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5 sensible things you can do to ensure your IT is secure (and HIPAA compliant)

Posted on 10/26/2013 4:47:07 PM by Jason Lenardson
Category: Security & Compliance , Healthcare IT



5 sensible things you can do to ensure your IT is secure (and HIPAA compliant)

As a HIPAA Security & Compliance specialist, I have seen that a large number of practices are still unsure about how to address the basics of security. Regardless of your point of view about the sensibility of HIPAA, the act does require a number of information security fundamentals that make good sense for any type of business.  The following are 5 things that you should be doing to protect the confidentiality, integrity and availability of sensitive data (and comply with HIPAA).      

 

1.  Encrypt your laptop / MacBook

Forgetting HIPAA for a minute, how would you feel if a laptop containing sensitive personal or patient information was lost or stolen? Encryption technology ensures that no one except an authorized user can access files or information contained on a laptop.  The cost of about 2 dollars per laptop per month is well worth the benefit of ensuring that you are keeping sensitive information safe.  Oh, and HIPAA says that if you lose a laptop that is encrypted and password protected you don’t even need to report the breach! 

2.  Check that all PCs and Macs have up-to-date antivirus software

Antivirus programs ensure that your servers, PCs and Macs can recognize a virus when they see one and stop it from compromising the device. Unfortunately, new viruses are created every day, so it is critical for anti-virus software to be up-to-date and fully functioning at all times. Windows-based laptops have long been the focus of virus attacks, however Macs also get viruses and as their popularity continues to rise so does the number of people trying to exploit unsuspecting Mac users.  Make sure all PCs and Macs have up-to-date antivirus software.  An antivirus solution that has a central dashboard makes the most sense for organizations with multiple users because it allows you to quickly review all laptops and confirm that the antivirus program is running.  The cost is about 2 dollars per laptop per month.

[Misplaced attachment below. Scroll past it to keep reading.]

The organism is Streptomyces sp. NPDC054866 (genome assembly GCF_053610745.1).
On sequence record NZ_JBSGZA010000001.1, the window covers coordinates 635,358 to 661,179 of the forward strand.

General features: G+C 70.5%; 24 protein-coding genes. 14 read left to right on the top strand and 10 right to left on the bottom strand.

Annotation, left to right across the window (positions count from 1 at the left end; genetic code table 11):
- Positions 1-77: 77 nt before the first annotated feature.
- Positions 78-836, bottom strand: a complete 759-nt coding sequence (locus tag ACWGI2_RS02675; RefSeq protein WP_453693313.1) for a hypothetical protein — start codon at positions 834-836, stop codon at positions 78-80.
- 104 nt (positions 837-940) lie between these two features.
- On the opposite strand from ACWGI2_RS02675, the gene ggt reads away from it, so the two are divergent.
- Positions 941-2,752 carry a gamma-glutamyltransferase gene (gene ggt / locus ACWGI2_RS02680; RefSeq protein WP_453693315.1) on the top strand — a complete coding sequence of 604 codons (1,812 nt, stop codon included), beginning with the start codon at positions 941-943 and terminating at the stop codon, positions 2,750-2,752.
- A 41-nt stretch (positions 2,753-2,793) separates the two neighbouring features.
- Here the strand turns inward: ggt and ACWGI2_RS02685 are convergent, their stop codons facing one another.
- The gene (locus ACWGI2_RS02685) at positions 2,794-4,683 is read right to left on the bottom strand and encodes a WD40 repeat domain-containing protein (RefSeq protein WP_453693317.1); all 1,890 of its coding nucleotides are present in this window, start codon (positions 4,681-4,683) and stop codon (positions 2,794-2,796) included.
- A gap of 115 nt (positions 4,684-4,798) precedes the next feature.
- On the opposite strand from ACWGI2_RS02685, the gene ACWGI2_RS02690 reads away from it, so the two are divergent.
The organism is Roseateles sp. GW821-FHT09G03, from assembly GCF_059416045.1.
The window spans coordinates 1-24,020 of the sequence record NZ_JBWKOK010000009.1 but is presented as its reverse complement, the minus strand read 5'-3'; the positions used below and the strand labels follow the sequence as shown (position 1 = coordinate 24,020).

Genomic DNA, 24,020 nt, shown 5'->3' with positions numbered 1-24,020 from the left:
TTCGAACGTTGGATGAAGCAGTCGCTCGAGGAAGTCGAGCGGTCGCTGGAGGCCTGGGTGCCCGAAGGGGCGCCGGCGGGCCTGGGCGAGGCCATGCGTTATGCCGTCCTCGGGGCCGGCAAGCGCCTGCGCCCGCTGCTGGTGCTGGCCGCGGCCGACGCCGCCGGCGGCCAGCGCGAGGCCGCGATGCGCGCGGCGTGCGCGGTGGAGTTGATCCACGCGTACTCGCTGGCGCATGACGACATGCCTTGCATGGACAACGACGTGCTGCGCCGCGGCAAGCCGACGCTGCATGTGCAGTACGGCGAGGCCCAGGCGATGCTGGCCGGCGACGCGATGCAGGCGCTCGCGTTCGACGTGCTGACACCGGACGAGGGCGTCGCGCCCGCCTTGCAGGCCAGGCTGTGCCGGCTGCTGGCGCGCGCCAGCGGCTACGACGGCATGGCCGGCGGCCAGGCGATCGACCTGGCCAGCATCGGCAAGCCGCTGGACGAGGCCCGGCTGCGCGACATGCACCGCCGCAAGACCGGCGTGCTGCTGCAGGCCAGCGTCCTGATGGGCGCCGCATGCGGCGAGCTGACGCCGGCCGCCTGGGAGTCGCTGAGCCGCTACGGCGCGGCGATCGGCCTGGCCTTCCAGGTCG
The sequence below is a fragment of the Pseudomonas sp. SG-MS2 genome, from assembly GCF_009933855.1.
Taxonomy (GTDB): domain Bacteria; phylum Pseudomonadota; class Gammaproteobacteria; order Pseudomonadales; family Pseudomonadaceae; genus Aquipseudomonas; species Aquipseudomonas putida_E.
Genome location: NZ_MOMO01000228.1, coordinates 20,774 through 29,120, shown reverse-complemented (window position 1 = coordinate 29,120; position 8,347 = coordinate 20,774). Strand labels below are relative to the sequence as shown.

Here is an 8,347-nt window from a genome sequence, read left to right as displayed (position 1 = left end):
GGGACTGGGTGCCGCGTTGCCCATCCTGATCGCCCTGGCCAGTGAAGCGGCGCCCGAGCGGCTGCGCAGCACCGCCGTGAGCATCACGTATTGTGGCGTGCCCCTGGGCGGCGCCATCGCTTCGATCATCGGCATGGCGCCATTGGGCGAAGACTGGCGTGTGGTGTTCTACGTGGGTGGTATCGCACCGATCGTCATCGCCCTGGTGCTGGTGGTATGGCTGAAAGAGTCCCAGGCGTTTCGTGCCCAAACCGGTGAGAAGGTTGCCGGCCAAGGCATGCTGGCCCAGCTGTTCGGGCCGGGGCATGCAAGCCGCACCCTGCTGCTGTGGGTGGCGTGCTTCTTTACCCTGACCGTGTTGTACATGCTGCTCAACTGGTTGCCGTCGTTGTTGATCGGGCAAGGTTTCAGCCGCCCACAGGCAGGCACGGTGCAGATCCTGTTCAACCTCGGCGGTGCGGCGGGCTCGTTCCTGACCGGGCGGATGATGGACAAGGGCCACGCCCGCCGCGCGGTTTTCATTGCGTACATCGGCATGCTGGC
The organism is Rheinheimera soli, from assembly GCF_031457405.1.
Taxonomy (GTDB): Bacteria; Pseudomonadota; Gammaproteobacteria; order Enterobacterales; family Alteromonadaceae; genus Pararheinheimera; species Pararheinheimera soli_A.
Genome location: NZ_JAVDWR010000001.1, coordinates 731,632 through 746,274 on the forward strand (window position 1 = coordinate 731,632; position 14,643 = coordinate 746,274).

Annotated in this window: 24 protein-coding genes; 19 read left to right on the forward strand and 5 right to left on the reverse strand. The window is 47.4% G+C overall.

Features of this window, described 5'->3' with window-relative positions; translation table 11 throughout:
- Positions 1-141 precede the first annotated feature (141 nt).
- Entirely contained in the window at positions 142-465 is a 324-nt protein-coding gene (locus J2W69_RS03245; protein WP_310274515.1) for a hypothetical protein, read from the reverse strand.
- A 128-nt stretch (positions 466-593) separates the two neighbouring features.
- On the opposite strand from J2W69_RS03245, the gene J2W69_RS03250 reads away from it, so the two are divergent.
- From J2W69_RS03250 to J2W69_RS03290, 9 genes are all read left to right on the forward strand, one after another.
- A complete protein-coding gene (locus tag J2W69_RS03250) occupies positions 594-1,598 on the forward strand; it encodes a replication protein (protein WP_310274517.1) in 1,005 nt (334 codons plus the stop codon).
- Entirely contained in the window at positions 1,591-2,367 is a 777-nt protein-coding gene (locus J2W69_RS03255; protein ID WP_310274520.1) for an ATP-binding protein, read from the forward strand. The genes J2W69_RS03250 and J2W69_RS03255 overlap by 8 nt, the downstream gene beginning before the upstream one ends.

3.  Make sure you have a business class firewall. 

A firewall is a device that sits between your network (servers, PCs, Macs, and mobile devices) and the Internet.  It should act as a locked door that allows people you trust to come and go, while denying access to unauthorized users.  Firewalls are readily available at Best Buy and other computer stores, but not all firewalls are appropriate for your needs. You should have a firewall designed to protect sensitive data that can log the comings and goings of users. Consider it a cyber sign-in sheet to create an audit trail of who has accessed your systems from outside your office.  It is best to have a professional install the firewall so he/she can set up a monthly report that provides you or your staff with an audit trail to review.

4. Check that you have an appropriate and working backup solution.

Most organizations have backup solutions in place to ensure that a laptop or server failure doesn’t result in the loss of important information. As with firewalls, not all backup solutions are appropriate. Similar to laptops, backup solutions should encrypt data to protect against loss or theft.  Choosing a backup solution that can automatically send the backups off-site is likely consistent with your disaster recovery plan.  (If you don’t know if you have a disaster recovery plan, I highly recommend looking into this as well!).  Just having the right backup solution in place isn’t enough.  It’s important to test your backup at least twice a year (and preferably more frequently) to ensure that it is actually backing up everything you expect it to and that this information can be properly restored from the backup.  Don’t wait until you need it to find out if it is working correctly! 

5. Document all of the above.

This tends to be the one item that is balked at as unreasonable. The biggest reason I have seen for why documenting appears unreasonable is that an organization has chosen low-cost technologies that don’t support doing this.  So while the free encryption tool or the low-cost antivirus software may have seemed like a good deal, they did not come with any of the valuable, time-saving administration features that allow them to be efficiently managed.  With these low/no cost solutions, you generally have to physically go and look at each device to get the information needed.  Business class tools come at a premium because they require less time to manage.  As a result, they actually have a lower total cost of ownership! 

 

Do you read all of the above and feel like you have these basics conquered?  Nice work.  While this is not meant to be a complete list of everything you might need to be doing, it is a very good start.  Now that you have all of this in place and documented, do you have a process tied to your policy that assigns responsibility to a staff member to ensure these systems are working effectively?  HIPAA requires that you have a process to regularly review your own compliance.  Said differently, what minimal investment in time are you making to ensure that your technical investments are working properly?  This will be the focus of my next topic:   “What ongoing activities are necessary to ensure that your sensitive data remains protected (and that you remain HIPAA compliant)?